I am drawn to architecture: the height of a column, the bend of a Gothic arch, the curve of a vault. There is something more than simply the design that makes a space majestic: it is the material used, the time and care taken and the lives lived in that space. This energy can be found in an unassuming farmhouse, or in the imposing nature of a Gothic church.
I just picked up the latest Loreena McKennitt CD, “The Wind that Shakes the Barley.” As much as I love her music, I was struck by the picture of a building found inside her CD case. In this picture, a darkening sky in contrasted with the warm glow of a square three tiered building- accented at every corner by the glow of what looks like large carriage lanterns. The building is called the Sharon Temple- found in Sharon, Ontario.
It is hard to believe it was completed between 1825- 1832- it looks like a modern creation. I don’t claim much knowledge on the history of architecture in Ontario or Canada, but in my studies of history I simply haven’t seen any strikingly new innovative design in the early nineteenth century- until this one.
The Temple was built by the Children of Peace and their leader David Wilson in the village of Sharon under the innovative direction of Master Builder Ebenezer Doan. These people were former Quakers.
The Sharon Temple is a tribute to Solomon’s Temple. It looks like a three tiered wedding cake or a Ziggurat- a symbol of the Trinity. A Biblical inspired Jacob ’s ladder leads to the musicians gallery. Four central pillars that hold up the Temple are aptly named for the four theological virtues: Faith, Hope, Love and Charity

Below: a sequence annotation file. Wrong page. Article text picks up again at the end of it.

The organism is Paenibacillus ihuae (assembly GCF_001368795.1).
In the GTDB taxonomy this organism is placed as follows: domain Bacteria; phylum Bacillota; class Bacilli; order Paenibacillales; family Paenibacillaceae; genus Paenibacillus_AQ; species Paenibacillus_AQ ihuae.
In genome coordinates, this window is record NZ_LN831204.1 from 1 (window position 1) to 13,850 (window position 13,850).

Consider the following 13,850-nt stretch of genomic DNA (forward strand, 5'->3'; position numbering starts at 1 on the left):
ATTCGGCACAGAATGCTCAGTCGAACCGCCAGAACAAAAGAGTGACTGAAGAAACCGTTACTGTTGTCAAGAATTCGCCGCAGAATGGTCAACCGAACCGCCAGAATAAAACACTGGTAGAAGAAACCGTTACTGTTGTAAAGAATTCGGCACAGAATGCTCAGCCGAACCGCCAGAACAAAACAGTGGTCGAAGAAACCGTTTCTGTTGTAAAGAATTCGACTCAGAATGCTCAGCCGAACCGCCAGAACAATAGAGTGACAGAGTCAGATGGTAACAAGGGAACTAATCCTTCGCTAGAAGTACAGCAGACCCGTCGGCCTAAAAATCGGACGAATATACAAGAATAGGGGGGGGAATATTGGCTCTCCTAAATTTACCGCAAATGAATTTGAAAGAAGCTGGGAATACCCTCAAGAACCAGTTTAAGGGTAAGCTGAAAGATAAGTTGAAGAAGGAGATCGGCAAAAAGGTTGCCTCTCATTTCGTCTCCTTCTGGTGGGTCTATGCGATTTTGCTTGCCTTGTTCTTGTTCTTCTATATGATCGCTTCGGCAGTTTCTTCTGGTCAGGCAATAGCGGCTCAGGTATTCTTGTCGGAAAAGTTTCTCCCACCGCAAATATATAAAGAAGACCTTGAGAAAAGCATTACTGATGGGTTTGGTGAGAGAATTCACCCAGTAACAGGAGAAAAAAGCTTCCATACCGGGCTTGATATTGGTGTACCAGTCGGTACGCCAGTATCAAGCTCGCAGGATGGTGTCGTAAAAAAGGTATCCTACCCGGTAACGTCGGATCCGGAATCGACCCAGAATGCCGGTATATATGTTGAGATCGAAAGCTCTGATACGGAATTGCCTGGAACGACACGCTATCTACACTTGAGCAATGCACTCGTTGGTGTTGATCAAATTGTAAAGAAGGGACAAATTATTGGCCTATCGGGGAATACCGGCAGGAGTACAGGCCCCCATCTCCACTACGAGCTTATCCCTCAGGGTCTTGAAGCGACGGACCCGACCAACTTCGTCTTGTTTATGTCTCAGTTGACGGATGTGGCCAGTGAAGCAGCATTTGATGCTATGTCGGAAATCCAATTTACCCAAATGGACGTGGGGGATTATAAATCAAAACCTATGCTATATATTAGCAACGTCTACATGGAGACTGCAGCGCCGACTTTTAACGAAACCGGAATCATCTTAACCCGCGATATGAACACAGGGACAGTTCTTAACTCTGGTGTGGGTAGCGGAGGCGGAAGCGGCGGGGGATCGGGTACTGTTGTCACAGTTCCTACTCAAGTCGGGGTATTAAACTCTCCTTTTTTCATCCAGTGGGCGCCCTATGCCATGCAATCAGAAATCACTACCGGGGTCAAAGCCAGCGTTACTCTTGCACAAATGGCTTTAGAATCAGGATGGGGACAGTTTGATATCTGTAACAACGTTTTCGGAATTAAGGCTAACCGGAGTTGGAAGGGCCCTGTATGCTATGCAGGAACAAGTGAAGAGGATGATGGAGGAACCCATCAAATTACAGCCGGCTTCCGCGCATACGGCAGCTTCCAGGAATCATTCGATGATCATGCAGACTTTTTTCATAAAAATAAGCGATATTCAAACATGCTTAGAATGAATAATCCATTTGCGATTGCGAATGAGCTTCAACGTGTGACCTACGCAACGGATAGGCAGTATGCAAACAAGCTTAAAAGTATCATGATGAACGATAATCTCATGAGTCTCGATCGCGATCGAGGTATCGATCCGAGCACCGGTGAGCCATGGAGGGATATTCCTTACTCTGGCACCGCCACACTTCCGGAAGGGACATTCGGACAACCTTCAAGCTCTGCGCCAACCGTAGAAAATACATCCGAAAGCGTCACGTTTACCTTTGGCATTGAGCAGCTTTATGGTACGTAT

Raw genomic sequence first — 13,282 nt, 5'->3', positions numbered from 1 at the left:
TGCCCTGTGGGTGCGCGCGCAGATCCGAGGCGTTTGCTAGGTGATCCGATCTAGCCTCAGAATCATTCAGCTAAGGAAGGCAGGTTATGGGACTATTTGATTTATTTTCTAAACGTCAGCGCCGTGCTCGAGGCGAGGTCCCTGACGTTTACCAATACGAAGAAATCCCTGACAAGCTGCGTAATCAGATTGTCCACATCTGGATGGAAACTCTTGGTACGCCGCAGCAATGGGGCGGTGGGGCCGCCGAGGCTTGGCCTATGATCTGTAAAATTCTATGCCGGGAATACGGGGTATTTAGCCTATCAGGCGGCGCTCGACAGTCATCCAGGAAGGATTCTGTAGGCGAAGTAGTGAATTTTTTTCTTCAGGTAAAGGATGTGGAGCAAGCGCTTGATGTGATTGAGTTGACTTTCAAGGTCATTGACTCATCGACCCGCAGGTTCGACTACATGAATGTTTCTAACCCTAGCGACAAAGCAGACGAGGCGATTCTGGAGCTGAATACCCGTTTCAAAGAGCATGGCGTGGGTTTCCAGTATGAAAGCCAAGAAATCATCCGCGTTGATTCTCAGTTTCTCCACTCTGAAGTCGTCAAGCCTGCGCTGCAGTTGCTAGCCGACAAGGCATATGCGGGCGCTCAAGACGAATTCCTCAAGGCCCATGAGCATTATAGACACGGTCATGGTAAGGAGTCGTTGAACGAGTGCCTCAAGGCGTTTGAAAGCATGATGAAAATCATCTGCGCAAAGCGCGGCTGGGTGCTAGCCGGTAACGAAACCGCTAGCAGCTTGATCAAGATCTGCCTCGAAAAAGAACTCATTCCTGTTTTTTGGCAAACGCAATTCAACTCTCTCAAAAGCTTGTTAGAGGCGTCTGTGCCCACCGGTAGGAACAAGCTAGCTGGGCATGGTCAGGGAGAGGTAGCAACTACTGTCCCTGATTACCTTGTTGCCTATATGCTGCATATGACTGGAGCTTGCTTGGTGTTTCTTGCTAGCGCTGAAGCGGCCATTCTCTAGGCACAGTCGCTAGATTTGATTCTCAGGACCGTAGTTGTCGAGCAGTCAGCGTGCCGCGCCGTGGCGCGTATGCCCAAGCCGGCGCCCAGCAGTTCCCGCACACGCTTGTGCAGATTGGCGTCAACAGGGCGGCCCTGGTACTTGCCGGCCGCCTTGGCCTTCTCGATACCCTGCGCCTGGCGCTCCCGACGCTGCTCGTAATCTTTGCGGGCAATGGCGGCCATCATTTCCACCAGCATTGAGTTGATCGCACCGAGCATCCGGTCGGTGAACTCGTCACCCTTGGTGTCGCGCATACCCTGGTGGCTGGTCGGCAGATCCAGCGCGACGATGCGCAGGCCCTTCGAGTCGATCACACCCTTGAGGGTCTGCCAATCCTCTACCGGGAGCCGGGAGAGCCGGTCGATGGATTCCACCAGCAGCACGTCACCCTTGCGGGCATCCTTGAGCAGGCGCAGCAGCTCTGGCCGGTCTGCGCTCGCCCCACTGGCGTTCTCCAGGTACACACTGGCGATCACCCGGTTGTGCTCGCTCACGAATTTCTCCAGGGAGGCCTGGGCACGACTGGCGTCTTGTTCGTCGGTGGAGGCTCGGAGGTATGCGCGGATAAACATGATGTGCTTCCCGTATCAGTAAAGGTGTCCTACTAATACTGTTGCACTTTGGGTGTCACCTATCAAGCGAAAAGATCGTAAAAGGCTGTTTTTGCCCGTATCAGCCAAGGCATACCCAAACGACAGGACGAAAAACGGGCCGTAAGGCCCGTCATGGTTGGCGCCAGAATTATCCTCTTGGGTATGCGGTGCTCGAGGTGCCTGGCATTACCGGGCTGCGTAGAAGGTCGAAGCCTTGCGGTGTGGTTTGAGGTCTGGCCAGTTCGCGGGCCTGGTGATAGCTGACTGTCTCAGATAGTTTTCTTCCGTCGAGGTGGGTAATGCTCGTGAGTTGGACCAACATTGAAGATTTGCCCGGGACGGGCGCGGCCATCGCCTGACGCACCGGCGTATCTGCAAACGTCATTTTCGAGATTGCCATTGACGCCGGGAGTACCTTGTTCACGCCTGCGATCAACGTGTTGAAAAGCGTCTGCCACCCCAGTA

While the Temple itself is an example of their innovation, closer inspection of the community illuminates their progressive nature. The Children of Peace were the first to have a civilian band, and to have an organ built in Ontario. Socially minded, they were the first to create a farmers co-operative and to build a shelter for the homeless- they were also involved in politics. After the passing of David Wilson, the Children of Peace started to falter. The last service was held in 1889.
Now a National Historic site, I can’t wait to experience and photograph this building- thank you Loreena McKennit for the inspiration!